‘The night is darkening round me,
The wild winds coldly blow;
But a tyrant spell has bound me,
And I cannot, cannot go.
The giant trees are bending
Their bare boughs weighed with snow;
The storm is fast descending,
And yet I cannot go.
Clouds beyond clouds above me,
Wastes beyond wastes below;
But nothing drear can move me;
I will not, cannot go.’
De Quincey also outlined one reason that laudanum was the drug of choice for so many in the nineteenth century – it was cheap, and so it cost less to enter an oblivion through opium than it would through the purchase of alcohol.
The Brontës were fans of De Quincey’s work, and sent him a copy of Poems By Currer, Ellis And Acton Bell, but it could be that Emily learnt personally about the effect of laudanum and opiates by watching the impact it had on her brother Branwell or through conversations with him. We also see evidence of the knowledge of how opium works, and the effect it produced, in Charlotte’s Roe Head Journal written whilst she was a teacher in the Mirfield school run by Margaret Wooler:
‘The toil of the day, succeeded by this moment of divine leisure, had acted on me like opium & was coiling about me a disturbed but fascinating spell, such as I never felt before. What I imagined grew morbidly vivid. I remember I quite seemed to see, with my bodily eyes, a lady standing in the hall of a gentleman’s house, as if waiting for some one.’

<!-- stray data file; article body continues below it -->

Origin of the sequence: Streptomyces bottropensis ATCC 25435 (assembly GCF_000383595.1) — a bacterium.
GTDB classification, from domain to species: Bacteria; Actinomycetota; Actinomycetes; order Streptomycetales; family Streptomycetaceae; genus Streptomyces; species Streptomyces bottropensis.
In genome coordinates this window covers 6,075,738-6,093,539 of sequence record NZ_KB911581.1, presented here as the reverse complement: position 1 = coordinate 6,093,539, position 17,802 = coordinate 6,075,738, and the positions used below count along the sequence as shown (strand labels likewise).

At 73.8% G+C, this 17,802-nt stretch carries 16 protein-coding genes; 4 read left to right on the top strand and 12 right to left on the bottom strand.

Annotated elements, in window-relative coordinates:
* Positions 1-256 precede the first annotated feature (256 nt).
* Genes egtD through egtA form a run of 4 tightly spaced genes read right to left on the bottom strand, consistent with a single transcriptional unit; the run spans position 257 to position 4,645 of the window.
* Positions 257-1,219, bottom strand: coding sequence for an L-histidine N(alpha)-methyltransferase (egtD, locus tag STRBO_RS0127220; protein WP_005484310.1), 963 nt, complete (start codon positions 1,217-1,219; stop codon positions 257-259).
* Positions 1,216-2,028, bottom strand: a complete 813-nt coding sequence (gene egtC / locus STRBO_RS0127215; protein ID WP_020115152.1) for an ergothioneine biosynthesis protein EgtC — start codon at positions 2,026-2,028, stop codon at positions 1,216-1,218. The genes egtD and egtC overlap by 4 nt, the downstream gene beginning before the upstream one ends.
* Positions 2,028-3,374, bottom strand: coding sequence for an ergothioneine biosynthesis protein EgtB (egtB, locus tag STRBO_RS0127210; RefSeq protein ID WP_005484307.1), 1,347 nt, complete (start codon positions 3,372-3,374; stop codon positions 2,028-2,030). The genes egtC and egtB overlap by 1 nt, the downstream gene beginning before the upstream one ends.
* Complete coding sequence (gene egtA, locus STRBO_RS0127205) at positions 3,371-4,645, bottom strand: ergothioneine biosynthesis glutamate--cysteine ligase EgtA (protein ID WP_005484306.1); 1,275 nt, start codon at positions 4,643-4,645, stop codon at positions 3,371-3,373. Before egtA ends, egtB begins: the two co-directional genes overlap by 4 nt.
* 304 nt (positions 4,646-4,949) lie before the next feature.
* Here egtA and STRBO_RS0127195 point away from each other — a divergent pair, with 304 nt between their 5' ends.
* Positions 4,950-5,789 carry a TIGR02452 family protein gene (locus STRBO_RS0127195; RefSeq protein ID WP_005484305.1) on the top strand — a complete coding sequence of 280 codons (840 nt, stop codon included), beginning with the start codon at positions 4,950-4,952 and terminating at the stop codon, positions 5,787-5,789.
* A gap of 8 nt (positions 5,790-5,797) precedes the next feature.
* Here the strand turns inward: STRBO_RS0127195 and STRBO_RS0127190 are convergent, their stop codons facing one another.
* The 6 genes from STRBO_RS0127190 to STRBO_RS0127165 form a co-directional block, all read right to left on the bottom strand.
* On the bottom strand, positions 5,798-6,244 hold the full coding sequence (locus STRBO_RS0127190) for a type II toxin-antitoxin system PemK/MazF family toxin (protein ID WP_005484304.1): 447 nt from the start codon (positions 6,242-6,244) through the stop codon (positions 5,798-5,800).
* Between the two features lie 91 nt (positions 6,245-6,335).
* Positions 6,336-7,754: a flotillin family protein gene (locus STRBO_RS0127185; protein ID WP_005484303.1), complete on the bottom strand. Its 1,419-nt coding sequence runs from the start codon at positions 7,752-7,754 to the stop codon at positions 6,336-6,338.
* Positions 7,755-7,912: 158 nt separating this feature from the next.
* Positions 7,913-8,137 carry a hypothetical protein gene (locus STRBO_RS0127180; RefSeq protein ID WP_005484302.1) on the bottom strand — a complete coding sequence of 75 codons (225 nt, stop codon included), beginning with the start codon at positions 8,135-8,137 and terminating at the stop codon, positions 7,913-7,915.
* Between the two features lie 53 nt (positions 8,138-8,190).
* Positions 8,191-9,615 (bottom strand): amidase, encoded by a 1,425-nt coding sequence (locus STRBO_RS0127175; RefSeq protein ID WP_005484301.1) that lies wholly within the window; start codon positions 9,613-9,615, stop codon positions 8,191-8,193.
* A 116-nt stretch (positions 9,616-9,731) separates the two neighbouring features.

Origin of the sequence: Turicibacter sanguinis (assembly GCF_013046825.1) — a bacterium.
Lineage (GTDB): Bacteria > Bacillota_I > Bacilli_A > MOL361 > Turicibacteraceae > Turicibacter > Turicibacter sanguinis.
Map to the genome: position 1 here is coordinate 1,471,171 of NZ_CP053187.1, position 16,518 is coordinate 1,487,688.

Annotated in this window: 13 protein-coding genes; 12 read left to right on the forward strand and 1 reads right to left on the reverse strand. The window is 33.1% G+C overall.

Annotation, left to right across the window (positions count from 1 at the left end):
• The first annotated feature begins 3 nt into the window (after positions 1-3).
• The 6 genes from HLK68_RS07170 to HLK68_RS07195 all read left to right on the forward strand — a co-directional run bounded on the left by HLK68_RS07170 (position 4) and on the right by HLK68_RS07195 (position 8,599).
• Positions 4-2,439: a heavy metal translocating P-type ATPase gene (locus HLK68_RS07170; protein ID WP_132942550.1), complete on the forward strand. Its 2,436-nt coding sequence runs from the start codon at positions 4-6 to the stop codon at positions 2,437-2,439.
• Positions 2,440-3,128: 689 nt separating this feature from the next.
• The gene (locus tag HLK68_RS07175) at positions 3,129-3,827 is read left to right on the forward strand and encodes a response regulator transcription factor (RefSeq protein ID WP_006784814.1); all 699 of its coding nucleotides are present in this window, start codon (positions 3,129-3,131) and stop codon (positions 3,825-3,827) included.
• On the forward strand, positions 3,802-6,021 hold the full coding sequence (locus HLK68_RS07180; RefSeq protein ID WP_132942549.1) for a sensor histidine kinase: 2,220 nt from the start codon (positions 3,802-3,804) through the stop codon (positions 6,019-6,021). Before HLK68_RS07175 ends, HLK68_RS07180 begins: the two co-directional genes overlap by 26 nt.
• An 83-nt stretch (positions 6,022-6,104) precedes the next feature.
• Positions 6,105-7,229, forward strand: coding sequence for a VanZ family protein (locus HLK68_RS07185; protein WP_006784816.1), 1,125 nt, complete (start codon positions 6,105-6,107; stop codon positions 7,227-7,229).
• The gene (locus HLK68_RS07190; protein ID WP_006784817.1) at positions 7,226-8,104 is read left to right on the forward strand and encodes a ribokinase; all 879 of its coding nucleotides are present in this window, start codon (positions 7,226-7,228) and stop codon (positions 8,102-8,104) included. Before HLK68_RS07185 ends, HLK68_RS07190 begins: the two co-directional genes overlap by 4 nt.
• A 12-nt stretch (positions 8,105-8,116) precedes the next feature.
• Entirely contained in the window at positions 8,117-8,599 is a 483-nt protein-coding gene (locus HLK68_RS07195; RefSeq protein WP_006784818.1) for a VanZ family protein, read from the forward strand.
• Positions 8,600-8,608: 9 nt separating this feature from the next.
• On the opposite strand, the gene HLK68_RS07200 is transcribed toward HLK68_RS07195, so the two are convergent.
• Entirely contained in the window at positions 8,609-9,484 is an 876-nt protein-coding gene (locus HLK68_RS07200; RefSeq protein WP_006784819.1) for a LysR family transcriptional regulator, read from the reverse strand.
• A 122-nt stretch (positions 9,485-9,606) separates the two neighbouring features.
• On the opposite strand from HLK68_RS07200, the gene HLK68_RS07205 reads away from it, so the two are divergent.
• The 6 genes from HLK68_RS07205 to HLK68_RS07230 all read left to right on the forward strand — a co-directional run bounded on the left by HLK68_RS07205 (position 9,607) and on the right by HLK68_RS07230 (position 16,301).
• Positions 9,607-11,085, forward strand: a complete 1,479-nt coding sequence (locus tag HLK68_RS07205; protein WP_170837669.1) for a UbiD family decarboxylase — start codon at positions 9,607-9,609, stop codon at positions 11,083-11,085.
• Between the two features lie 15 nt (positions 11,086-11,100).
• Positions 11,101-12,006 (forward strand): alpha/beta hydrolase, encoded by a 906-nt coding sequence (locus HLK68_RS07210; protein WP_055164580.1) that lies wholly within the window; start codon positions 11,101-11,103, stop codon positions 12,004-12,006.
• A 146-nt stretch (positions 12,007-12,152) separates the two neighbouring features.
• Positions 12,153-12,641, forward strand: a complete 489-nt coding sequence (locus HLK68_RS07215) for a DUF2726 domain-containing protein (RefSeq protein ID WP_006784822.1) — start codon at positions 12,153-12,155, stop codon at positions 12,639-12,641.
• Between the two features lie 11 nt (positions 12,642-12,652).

Branwell Brontë took solace in laudanum, alcohol and opium to forget his anxieties and troubles. He had a troubled life, and yet we must also remember that he was very talented too, and could be kind and loving. Nevertheless, he would often have entered the doors of the Lambert Apothecary at the top of Main Street and purchased bottles of laudanum, as must many other Haworth locals. Thankfully, you won’t find anything like that in the Cabinet Of Curiosities today, although you can find a vast range of treasures within its mirrored and evocative interior. The wonderful television presenter Gyles Brandreth was in the shop today, along with a film crew, so it seems that the story of the Brontës, Haworth and its old apothecary is still one that fascinates us all.
Unfortunately this was rather a whistle stop tour of Haworth for me, albeit still a lovely one, so I haven’t yet been to the Anne Brontë 200 exhibition inside the parsonage itself. I will be returning in a couple of weeks, at which point I will be visiting the exhibition itself and I’ll bring you all a full report after that. In the meantime, keep happy and healthy, and remember this important slogan: Hands – put a Brontë book in your hands; Face – place it in front of your face; Space – find a quiet space to enjoy reading your Brontë book. I will see you again next Sunday for another new Brontë blog post.